12. What is a Delegation Relationship? • Example relationships from other systems • Entrusting (Logic for Auth and Access Control) • Alice allows Bob to act on Alice’s behalf • Implication: a request from Bob should be viewed as if it came from Alice • Granting (SPKI) • Alice grants certain rights to Bob • Implication: if Alice has a certain right, then Bob should also have it • Trusting (PGP, PEM) • Alice trusts Bob about something • Implication: if Bob says something, then Alice agrees

  13. Mobile Code Security Asdfasdg./as sdfgsdfg gfsdfg s gfdsdfg sdfg sdfgdsdfgf Asdfasdg./as sdfgsdfg gfsdfg s gfdsdfg sdfg sdfgdsdfgf • Code transmitted and executed • E.g., transparent dynamic installation of user interface, communication protocol, device driver, Jini service proxy • Problem: Untrusted code executed inside mission-critical system • Solution:Dynamic code analysis, code monitoring, and load-time code modification to insert checks and controls

  14. Mobile code risks • Invasion of privacy • Denial of service • Corruption of computing environment • Need to enforce security and resource constraints • File access, screen resources, etc

  15. Security for mobile code • Examine code before executing • Monitor execution and trap risky operations • Customization • Insert run-time tests according to user policy

  16. Prior work: modify code in proxy • Proxy intercepts request for page • Modify code before sending to browser Network Proxy Browser UI

  17. Bytecode Modification • Class-level replacement • Define subclass of library (or other) class • Replace references to class with subclass (const pool) • Works because of subtyping • Not possible if class is final • Method-level replacement • Change function calls to new function • Generally, check or modify arguments and call original function

  18. Jini Security Goals • Provide secure infrastructure • Dynamic group configuration • Provision and access to services • Combine three methods • Secure communication protocols • Mobile code security • Trust management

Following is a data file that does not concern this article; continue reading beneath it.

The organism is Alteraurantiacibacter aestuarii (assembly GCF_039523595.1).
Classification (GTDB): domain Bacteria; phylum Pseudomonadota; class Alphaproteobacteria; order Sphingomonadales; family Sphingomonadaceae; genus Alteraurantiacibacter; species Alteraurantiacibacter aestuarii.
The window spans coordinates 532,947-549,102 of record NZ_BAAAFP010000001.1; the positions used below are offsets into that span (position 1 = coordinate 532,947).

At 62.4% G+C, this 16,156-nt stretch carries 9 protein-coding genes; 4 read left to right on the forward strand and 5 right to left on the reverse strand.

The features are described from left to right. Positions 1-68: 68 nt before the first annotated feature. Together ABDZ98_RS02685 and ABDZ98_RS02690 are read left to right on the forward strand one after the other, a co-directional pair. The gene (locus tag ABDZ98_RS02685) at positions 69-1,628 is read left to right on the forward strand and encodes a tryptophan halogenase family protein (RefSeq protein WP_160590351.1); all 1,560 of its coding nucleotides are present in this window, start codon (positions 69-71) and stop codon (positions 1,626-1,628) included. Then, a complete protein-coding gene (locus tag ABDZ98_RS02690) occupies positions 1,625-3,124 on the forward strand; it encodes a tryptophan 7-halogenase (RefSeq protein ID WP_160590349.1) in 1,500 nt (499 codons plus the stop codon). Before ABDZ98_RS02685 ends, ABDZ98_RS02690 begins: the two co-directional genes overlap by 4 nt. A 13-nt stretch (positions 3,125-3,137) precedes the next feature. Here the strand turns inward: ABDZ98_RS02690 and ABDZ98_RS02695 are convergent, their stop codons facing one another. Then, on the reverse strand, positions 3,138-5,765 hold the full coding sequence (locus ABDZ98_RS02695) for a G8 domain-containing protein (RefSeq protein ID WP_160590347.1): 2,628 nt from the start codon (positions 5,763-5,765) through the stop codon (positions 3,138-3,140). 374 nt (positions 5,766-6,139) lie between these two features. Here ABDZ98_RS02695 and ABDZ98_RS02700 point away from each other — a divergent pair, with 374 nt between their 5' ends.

19. Securing Jini with Code Filtering • The Situation • Service Code transferred from lookup service to client, over RMI interfaces • The Problem • Secure client from unknown / largely untrusted service code • A Solution • Instrument ClassLoader to replace possibly harmful bytecode with safe version

  20. S discovery join query Class loader lookup proxy service proxy access Safe class library Instrument Jini Proxies Lookup Service L Client Service S Safe means client resource-controlled

  21. The Approach Infrastructure pieces • RMI compliant Lookup Service (includes an HTTP server) • Service proxy class (pre-compiled, registered with LS on local file system) • Client desires certain services • Mockup Printer Service • GUI enabled e-Vending Machine

  22. Examples of Malicious Behavior • Unauthorized File Access (Printer Service) • Read Access to privileged files • Write Access to Local folders / Partitions • Denial of file system resources (Disk flooding) • Denial of screen resources (e-Vending machine) • Screen flooding

  23. Controlled / Filtered Behavior • File Access (Printer Service) • Read Access to specified privileged files denied • Write Access to specified folders denied • File Write-to size limited • Screen resources (e-Vending machine) • Multiple windows restricted

  24. Possible Extensions • Tunable resource Monitor • file, network, screen, threads, audio, other resources… • OS independent • General framework for rewriting of Java libraries • patches! • Efficient implementation of Java APIs

  25. Overall Project Goal and Approach A service-oriented DC infrastructure based on • Secure communication protocols • Decentralized trust management • Secure mobile code

  26. Progress: • A malahini project (newstart June/July 00) • Two whole-project meetings • Three organizational meetings • Teams within project formed, collaborating • Coordination with other DC performers • Examples, demonstrations, papers in preparation http://crypto.stanford.edu/dyn-coalitions/

  27. Forming Project Coalitions • Working together with group inference project (Millen & Denker) • Working with other DC performers and commercial researchers (Boneh, Dean) • Identified related DAML work on semantics, core theory of security policies Your Picture Here

  28. Risks • Technology platforms we study die out • Momentum behind commercial efforts like Jini is highly volatile and hard to predict • Risk mitigated by focusing on general-purpose approaches, developing broadly applicable scientific understanding • Surfing accidents • Risk mitigation strategy: Practice

  29. END (of the beginning) Helemai kahui a hele aku The group that comes and goes